Elder abuse is a serious problem. In Arizona, between 4,600 and 6,900 seniors will experience some type of abuse each year. Reports of abuse have increased 150% over the last decade. Older adults may become vulnerable due to isolation, physical or mental disabilities and dependence on others for assistance. This vulnerability makes them easy targets for physical, emotional and sexual abuse, neglect, financial exploitation and fraud. Abuse always occurs when there are no witnesses.
Older seniors and those very dependent on others are the most frequent victims. Most victims of abuse are Caucasian (75%) and female (63%). Some victims live alone (35%) and some with family (27%).
Elderly victims are often reluctant to report abuse because they feel ashamed, embarrassed, humiliated, afraid, and may even defend the abuser. That is because perpetrators of abuse are generally family members (28%), caregivers (17%), or friends and neighbors (7%). Victims frequently rely on the abuser for some type of caregiving services at home and are afraid if the abuse is reported they will be placed in a nursing home. Some victims are actually able to convince themselves that they deserve the abuse or exploitation. Authorities estimate that the number of abuse cases that are reported represents only 25% of the cases that actually occur.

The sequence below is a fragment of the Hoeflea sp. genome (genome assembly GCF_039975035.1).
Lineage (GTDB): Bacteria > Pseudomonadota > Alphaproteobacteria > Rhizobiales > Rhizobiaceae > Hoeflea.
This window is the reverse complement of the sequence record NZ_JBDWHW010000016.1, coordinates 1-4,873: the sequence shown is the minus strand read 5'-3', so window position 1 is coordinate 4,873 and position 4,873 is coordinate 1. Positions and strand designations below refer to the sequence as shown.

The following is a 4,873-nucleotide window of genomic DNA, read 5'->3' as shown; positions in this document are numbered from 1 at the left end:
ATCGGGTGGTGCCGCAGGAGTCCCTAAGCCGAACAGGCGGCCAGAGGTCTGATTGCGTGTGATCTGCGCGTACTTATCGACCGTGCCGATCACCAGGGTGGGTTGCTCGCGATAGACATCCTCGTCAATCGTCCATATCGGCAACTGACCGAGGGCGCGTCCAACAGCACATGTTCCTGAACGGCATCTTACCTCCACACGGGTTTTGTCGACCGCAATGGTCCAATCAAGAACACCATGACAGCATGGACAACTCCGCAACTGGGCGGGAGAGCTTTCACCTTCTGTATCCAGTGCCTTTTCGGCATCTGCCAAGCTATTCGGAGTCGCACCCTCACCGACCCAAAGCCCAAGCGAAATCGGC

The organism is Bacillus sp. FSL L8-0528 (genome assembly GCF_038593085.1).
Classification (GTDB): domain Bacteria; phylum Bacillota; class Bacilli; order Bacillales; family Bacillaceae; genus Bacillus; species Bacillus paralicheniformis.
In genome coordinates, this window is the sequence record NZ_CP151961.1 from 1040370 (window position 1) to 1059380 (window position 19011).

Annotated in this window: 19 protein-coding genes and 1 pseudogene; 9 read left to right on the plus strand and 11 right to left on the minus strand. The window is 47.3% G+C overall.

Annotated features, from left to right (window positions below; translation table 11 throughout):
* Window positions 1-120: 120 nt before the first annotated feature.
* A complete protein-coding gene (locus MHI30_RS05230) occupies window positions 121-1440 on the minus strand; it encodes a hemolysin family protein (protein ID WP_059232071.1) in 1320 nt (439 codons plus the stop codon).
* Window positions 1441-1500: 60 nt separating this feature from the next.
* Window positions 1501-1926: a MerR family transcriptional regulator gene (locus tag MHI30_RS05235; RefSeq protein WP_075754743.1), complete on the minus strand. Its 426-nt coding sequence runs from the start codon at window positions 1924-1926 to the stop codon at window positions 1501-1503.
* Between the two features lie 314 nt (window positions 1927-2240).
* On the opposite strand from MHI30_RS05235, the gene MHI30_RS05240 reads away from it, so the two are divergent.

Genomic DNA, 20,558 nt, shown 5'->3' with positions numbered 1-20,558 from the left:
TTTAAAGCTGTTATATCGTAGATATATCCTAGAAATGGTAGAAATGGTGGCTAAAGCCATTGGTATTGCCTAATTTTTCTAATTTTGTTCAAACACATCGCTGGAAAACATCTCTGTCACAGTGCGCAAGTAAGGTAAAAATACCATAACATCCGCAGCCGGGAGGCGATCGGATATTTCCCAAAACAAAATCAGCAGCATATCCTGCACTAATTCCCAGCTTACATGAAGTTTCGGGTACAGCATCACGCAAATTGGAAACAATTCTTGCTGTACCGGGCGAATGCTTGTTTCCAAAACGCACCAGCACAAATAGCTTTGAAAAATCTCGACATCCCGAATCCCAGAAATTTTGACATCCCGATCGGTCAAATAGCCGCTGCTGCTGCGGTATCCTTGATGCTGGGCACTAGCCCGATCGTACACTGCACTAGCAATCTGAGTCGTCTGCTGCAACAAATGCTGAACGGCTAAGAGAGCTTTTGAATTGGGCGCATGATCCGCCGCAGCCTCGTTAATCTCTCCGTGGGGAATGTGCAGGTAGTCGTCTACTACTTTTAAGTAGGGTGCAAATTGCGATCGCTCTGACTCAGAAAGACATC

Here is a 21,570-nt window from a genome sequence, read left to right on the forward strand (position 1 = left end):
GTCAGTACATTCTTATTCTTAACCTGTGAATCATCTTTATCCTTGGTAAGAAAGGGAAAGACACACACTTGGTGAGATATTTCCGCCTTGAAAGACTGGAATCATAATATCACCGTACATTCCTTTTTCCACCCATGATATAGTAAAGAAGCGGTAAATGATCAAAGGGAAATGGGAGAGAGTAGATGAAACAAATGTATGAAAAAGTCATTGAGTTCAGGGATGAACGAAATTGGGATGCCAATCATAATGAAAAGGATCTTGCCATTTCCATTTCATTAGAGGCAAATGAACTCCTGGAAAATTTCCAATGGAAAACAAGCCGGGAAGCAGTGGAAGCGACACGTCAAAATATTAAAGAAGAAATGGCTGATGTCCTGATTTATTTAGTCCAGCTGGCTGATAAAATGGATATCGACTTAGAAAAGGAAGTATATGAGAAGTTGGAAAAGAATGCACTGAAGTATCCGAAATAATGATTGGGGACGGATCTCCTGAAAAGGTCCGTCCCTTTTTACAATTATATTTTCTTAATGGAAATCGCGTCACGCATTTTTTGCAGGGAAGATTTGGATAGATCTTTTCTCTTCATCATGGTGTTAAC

The most prevalent type of abuse referred to law enforcement is financial exploitation and fraud. The most common characteristics of victims of fraud and exploitation are that they are gregarious (need interaction), compulsive (cannot pass up a good deal), have a sense of machismo (believe they cannot be fooled), vulnerable (have experienced a recent trauma) and naïve (they want to believe everything they have been told is true).
There is a compelling need to make all seniors aware of how to protect themselves from violence, abuse and exploitation. Family, friends, volunteers, caregivers and employees of financial institutions must learn to recognize the signs of elder abuse or exploitation, the questions to ask the victim to verify that abuse has occurred, and where to go for help from law enforcement and Arizona Adult Protective Services.